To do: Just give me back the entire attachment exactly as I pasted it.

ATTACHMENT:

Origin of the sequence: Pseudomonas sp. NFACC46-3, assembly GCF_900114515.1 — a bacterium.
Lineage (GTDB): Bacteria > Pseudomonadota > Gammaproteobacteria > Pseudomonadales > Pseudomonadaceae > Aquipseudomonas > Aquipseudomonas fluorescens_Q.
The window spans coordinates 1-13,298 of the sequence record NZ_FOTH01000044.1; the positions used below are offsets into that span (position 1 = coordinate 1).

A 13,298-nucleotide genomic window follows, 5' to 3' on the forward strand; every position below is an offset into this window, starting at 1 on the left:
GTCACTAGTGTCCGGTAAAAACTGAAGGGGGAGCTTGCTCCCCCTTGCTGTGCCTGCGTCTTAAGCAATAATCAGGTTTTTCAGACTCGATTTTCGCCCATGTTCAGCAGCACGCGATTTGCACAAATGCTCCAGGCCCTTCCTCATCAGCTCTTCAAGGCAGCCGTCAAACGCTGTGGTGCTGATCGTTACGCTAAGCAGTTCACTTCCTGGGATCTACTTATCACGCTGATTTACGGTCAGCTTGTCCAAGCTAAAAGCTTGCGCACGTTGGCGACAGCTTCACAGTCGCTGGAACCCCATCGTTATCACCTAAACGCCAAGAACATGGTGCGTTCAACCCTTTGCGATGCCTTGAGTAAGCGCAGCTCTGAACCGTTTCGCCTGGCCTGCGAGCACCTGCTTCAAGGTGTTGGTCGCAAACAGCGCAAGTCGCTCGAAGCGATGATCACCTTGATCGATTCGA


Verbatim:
Origin of the sequence: Pseudomonas sp. NFACC46-3, assembly GCF_900114515.1 — a bacterium.
Lineage (GTDB): Bacteria > Pseudomonadota > Gammaproteobacteria > Pseudomonadales > Pseudomonadaceae > Aquipseudomonas > Aquipseudomonas fluorescens_Q.
The window spans coordinates 1-13,298 of the sequence record NZ_FOTH01000044.1; the positions used below are offsets into that span (position 1 = coordinate 1).

A 13,298-nucleotide genomic window follows, 5' to 3' on the forward strand; every position below is an offset into this window, starting at 1 on the left:
GTCACTAGTGTCCGGTAAAAACTGAAGGGGGAGCTTGCTCCCCCTTGCTGTGCCTGCGTCTTAAGCAATAATCAGGTTTTTCAGACTCGATTTTCGCCCATGTTCAGCAGCACGCGATTTGCACAAATGCTCCAGGCCCTTCCTCATCAGCTCTTCAAGGCAGCCGTCAAACGCTGTGGTGCTGATCGTTACGCTAAGCAGTTCACTTCCTGGGATCTACTTATCACGCTGATTTACGGTCAGCTTGTCCAAGCTAAAAGCTTGCGCACGTTGGCGACAGCTTCACAGTCGCTGGAACCCCATCGTTATCACCTAAACGCCAAGAACATGGTGCGTTCAACCCTTTGCGATGCCTTGAGTAAGCGCAGCTCTGAACCGTTTCGCCTGGCCTGCGAGCACCTGCTTCAAGGTGTTGGTCGCAAACAGCGCAAGTCGCTCGAAGCGATGATCACCTTGATCGATTCGA